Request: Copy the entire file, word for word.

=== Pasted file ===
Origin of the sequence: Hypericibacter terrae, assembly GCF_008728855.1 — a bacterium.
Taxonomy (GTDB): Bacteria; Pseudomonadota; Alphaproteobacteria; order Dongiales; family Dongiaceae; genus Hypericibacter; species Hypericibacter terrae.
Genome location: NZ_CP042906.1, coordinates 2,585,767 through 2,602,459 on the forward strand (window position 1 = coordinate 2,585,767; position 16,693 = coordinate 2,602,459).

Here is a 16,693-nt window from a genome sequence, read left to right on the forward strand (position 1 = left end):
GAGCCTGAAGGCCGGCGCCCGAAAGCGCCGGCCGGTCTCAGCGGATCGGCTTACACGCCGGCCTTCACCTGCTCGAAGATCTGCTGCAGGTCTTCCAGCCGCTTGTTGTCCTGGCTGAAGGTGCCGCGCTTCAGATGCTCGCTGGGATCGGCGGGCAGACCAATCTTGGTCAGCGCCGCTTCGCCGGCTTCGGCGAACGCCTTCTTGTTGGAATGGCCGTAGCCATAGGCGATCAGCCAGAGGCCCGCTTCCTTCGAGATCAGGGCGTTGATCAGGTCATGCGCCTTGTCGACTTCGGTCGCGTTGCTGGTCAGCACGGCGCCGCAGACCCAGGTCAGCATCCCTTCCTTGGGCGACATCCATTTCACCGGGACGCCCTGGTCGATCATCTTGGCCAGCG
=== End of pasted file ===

Origin of the sequence: Hypericibacter terrae, assembly GCF_008728855.1 — a bacterium.
Taxonomy (GTDB): Bacteria; Pseudomonadota; Alphaproteobacteria; order Dongiales; family Dongiaceae; genus Hypericibacter; species Hypericibacter terrae.
Genome location: NZ_CP042906.1, coordinates 2,585,767 through 2,602,459 on the forward strand (window position 1 = coordinate 2,585,767; position 16,693 = coordinate 2,602,459).

Here is a 16,693-nt window from a genome sequence, read left to right on the forward strand (position 1 = left end):
GAGCCTGAAGGCCGGCGCCCGAAAGCGCCGGCCGGTCTCAGCGGATCGGCTTACACGCCGGCCTTCACCTGCTCGAAGATCTGCTGCAGGTCTTCCAGCCGCTTGTTGTCCTGGCTGAAGGTGCCGCGCTTCAGATGCTCGCTGGGATCGGCGGGCAGACCAATCTTGGTCAGCGCCGCTTCGCCGGCTTCGGCGAACGCCTTCTTGTTGGAATGGCCGTAGCCATAGGCGATCAGCCAGAGGCCCGCTTCCTTCGAGATCAGGGCGTTGATCAGGTCATGCGCCTTGTCGACTTCGGTCGCGTTGCTGGTCAGCACGGCGCCGCAGACCCAGGTCAGCATCCCTTCCTTGGGCGACATCCATTTCACCGGGACGCCCTGGTCGATCATCTTGGCCAGCG